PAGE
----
So there it is: Hendrix was exceptionally devoted to the idea of producing unique sounds with his guitar. Part of his legend is that when he was young he slept with his guitar: until the end of his life he seemed to be in love with his mastery over the guitar. He said only the music mattered. In fact, he told Dick Cavett in one interview that the world was going to have to abandon politics, and in future make its decisions through music (a typical piece of hyperbole).
However, like other rockers, he was also into the exhibitionism required to send tens of thousands of people into frenzied appreciation. He would play his guitar with his teeth. He would do splits, cavort around, pretend to be humping his guitar, sit on it, play it upside down and backwards, and eventually set fire to it. I have watched on YouTube one performance where he set fire to his guitar, and thereafter, while it was still attached to the speakers, smashed it around the stage making I give out an assortment of weird sounds.
So, he was an exceptional guitarist But one of the problems with rock and rollers seems to be that the excess of attention given them can’t help but play with their heads, swelling their egos to unmanageable proportions.
A few pages later, Henderson, always straight-faced, taking Hendrix’s most extreme, far-out statements at face-value, is quoting Hendrix as saying: “Definitely I’m trying to change the world. I’d love to! I’d like to have my own country --- an oasis for the gypsy-minded people. My goal is to erase all boundaries from the world. You have to set some heavy goals to keep yourself going. As long as I know there are people out there who aren’t fully together I can’t withdraw to lesser goals... If I quit making money I would still want to change the world... The money scene can turn you into a slave to the public, a zombie, a penguin…. I just call (my music) raw, spiritual music…. Singing is letting off a certain frustration that I’d have to get married and beat up my wife to do otherwise… If our music were really an assault we wouldn’t have an audience after the fourth or fifth gig…”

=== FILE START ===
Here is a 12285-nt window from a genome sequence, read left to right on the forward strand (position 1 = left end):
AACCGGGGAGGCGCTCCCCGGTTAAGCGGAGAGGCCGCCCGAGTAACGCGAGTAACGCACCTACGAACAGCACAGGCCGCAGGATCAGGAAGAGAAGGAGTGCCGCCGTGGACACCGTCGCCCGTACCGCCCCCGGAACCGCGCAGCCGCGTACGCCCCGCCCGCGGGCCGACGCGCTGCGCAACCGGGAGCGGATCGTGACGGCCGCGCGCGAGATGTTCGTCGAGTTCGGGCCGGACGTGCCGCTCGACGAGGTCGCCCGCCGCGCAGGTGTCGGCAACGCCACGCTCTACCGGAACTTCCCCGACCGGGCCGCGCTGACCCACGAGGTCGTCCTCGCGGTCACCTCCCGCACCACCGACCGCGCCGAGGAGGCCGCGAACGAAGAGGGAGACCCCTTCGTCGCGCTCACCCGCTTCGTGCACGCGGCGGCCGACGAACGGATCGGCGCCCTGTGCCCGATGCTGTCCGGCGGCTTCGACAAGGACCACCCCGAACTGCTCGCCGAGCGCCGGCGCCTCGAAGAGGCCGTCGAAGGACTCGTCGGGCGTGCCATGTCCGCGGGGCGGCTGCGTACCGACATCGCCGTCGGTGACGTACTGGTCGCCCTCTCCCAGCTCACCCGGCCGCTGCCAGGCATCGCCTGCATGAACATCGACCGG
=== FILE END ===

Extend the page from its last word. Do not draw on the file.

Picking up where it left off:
I don’t know about others, but to me, Hendrix’s statements, full of contradictions and absurd statements (especially when backed up by the blizzard of extreme metaphors provided by David Henderson) sound like the stream of consciousness of a pretentious twenty-year-old for whom public adulation has affected the balance of his mind.
However, everyone can take from it what they will. I have listened to many of his tunes on YouTube, and all I hear is a guitar-player, not a prophet, not a leader, certainly not the world leader that Henderson purports him to be. Just another guitarist, although one with exceptional talents.